JMeter Tutorial: How to use JMeter Timers

Timers are one of the simplest, yet most powerful tools in the arsenal of any JMeter user.  There are many types of timers available to meet the various scenarios you may be trying to simulate with JMeter.  In this tutorial, we will cover the main types of timers that are available on the market, and provide examples of when and how to use these timers to improve your testing.  Topics covered here:

  1. What is a JMeter Timer?
  2. Why user a JMeter Timer?
  3. Which JMeter TiImer should I use?
  4. How to use a JMeter Timer?

1. What is a JMeter Timer?

A JMeter Timer is a built in plugintool forto JMeter that can help with spacing out your samplersrequests.  Many testers call this gap in requests “think time,”, simulating the time that real users spend in between each step they perform in a real world scenario.  By default, each request in JMeter is made immediately after the another. With a JMeter timer, users can use a static or variable time to separate requests.  

2. Why use a JMeter Timer?

Timers will be useful in most of the JMeter scripts that you build, especially those that simulate real user activity.  Testing without a JMeter timer can provide inaccurate test results, because the simulated requests will come in a different pattern than what is seen in a real world situation.

For example you may be interested in ensuring every single user can execute a specific number of requests per second so that you can hit a target minute, hourly or daily transaction count.

In this case – we might want to test an API with 200 requests per second using 100 users. We would use a timer so that each user sends of a request every 500 milliseconds. This will achieve the 200 requests per second target as long as the response time is less than 500ms.For examply if

3. Which JMeter Timer Should I Use?

Built into JMeter, there are 9 different types of timers available:

Each timer has a different application, which we have outlined here:

Constant Timer:  The most basic timer, this will simply add a delay to the threads before they are initiated. The thread delay is a constant in milliseconds:

Uniform Random Timer:  One step above the basic timer, this will set a constant delay (base) for each thread, and then a randomly created delay will be added to that so each request has a unique timing associated to it:

Precise Throughput Timer: The Precise Throughput Timer and the Constant Throughput Timer both work in reverse of most of the other timers.  In these timers, the user sets the number of samples per throughput period (essentially a target # of requests per minute/second) and the timing of the threads is set to most closely match that.  

Constant Throughput Timer: The Constant Throughput Timer is like the Precise Throughput Timer, except that it has fewer settings.  Essentially, it sticks with a target throughput very closely, and doesn’t allow for the flexible variance of the Precise Throughput Timer:

Gaussian Random Timer:  The Gaussian Random Timer follows a normal or gaussian distribution and allocates the users to a delay based on a constant and standard deviation:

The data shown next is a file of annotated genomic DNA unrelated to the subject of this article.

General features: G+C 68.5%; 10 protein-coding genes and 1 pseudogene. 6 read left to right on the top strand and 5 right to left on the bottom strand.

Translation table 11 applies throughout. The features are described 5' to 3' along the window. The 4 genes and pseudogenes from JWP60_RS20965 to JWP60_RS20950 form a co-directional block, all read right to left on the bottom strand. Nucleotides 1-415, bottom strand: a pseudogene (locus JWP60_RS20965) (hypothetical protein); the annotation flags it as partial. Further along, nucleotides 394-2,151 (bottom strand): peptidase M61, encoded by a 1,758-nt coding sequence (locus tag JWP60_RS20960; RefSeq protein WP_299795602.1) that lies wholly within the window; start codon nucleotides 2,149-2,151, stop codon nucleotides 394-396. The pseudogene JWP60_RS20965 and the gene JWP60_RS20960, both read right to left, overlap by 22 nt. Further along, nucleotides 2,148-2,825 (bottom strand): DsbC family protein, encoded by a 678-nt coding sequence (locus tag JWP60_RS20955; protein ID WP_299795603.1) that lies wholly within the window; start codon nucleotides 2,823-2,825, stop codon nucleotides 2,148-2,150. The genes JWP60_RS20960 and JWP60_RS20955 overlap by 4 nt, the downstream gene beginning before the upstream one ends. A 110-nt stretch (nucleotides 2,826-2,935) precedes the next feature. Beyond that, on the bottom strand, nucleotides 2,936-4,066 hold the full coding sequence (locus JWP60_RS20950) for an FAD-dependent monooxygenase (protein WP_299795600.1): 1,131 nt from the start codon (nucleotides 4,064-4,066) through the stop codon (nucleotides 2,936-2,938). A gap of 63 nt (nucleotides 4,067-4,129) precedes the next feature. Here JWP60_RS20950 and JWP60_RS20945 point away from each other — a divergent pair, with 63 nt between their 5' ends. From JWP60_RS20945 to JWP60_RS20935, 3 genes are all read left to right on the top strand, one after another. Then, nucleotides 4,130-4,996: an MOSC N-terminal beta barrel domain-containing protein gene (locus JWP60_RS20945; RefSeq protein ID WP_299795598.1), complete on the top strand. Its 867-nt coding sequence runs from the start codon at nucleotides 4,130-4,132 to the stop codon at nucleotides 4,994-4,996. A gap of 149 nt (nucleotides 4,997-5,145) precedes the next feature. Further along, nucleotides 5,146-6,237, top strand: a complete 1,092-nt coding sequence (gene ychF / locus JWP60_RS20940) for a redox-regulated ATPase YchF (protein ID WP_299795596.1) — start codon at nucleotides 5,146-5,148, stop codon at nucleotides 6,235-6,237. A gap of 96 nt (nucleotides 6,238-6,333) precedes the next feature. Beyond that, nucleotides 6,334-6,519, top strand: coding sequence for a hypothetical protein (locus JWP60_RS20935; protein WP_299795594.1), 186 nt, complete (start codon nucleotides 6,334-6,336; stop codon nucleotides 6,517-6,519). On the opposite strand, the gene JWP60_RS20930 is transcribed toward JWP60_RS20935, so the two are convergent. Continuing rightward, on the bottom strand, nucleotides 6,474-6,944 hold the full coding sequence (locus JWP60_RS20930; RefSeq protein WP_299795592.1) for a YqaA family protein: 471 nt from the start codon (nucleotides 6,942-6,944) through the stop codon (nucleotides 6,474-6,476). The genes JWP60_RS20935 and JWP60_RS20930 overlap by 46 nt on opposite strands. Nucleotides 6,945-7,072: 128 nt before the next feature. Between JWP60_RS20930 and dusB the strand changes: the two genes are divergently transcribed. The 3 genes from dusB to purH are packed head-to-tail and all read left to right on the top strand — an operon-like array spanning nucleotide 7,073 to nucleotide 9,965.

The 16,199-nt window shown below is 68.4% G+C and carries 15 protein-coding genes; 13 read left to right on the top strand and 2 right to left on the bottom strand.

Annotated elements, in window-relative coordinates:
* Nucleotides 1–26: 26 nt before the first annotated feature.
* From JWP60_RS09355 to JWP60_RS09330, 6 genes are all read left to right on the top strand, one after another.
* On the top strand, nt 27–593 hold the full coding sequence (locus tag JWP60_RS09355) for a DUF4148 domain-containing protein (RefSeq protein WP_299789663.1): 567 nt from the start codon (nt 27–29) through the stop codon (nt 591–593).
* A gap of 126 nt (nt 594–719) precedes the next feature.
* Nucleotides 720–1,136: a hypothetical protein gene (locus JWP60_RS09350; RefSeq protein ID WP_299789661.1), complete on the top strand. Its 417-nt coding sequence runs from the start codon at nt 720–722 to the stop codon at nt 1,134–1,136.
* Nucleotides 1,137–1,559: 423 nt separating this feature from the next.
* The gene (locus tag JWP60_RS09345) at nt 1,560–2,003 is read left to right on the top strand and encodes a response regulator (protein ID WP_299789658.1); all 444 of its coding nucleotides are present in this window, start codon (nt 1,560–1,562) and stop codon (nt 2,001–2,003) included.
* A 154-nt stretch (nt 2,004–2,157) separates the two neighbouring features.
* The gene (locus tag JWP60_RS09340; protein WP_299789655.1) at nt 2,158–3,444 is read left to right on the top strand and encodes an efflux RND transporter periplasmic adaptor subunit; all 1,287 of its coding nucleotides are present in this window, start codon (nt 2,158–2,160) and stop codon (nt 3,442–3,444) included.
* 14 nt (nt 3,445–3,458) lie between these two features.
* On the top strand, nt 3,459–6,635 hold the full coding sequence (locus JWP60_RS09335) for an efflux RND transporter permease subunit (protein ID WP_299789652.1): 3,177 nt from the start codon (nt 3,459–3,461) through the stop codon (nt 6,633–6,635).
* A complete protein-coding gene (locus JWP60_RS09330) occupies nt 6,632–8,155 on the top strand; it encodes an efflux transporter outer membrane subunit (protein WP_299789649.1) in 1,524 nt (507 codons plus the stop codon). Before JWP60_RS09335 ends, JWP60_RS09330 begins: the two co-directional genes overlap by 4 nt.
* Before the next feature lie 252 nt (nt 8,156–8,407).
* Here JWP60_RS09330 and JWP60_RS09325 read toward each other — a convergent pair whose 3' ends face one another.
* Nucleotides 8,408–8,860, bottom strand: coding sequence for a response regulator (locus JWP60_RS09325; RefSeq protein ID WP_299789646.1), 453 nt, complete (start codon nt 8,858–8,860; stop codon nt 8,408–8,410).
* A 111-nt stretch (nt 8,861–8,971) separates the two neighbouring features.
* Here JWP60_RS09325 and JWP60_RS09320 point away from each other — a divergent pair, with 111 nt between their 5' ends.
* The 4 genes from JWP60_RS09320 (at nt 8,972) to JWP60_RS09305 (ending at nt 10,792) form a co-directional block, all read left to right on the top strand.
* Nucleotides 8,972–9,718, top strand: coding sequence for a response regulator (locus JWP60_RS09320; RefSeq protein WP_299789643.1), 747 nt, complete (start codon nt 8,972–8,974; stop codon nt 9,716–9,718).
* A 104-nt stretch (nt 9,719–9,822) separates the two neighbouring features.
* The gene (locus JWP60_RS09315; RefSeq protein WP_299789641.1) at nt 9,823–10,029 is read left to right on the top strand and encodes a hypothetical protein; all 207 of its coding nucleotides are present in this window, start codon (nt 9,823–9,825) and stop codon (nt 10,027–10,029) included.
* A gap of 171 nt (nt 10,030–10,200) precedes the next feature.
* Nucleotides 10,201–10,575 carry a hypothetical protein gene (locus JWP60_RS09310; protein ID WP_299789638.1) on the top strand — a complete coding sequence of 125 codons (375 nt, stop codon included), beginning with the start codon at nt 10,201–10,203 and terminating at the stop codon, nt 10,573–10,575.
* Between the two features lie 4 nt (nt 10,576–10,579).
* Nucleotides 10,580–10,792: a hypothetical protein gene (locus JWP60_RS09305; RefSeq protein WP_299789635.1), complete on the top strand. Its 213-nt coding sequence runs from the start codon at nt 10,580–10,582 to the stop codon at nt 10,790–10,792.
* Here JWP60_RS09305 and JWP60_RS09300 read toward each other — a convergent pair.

JSR223 Timer: The JSR223 Timer is the most flexible, but requires coding in a language like beanshell, javascript, or groovy to create your custom function.  Essentially, the JSR223 timer will run whatever code you script in that language:

Poisson Random Timer: The Poisson Random time is similar to the Gaussian random timer, but this time distributes users in accordance with the Poisson distribution:

Synchronizing Timer:  The Synchronizing Timer acts quite differently than the other timers on the list.  Essentially, it will wait until a certain number of threads have accumulated, and then group and release all of those threads at once:

Beanshell Timer:  The Beanshell Timer is similar to the JSR223 timer, however, is only supports scripts written in beanshell as a customer timer:

4. How to Use a JMeter Timer

To help you understand how to use a JMeter Timer, we have created a repository with an example script including a basic timer.  In this example we have added a Gaussian random timer that will be added before kicking off any recorded thread group.  

This is quite a basic example, there are much more complex ways to implement a JMeter Timer.  Like any other element in a test plan, a JMeter Timer has a scope which will determine which samplers are impacted by the timer.

Make sure that if a timer is meant to only be applied to a single sampler, that it is added as a child element of the sampler as shown, to restrict the scope to only that sampler:

It is also worth noting that Timers will always be executed before any sampler that is in scope.  Additionally, multiple timers will be run consecutively meaning all of the timers in scope will be executed before the sampler.

Conclusion: JMeter Timers are Simple, yet Powerful Tool

JMeter Timers are something that every load testing expert uses to create a realistic simulation of their scenario.  Knowing which timer to use and how to apply it will help you on the path to creating awesome load tests. For more information on getting started with JMeter, make sure to check out our getting started guide for JMeter.


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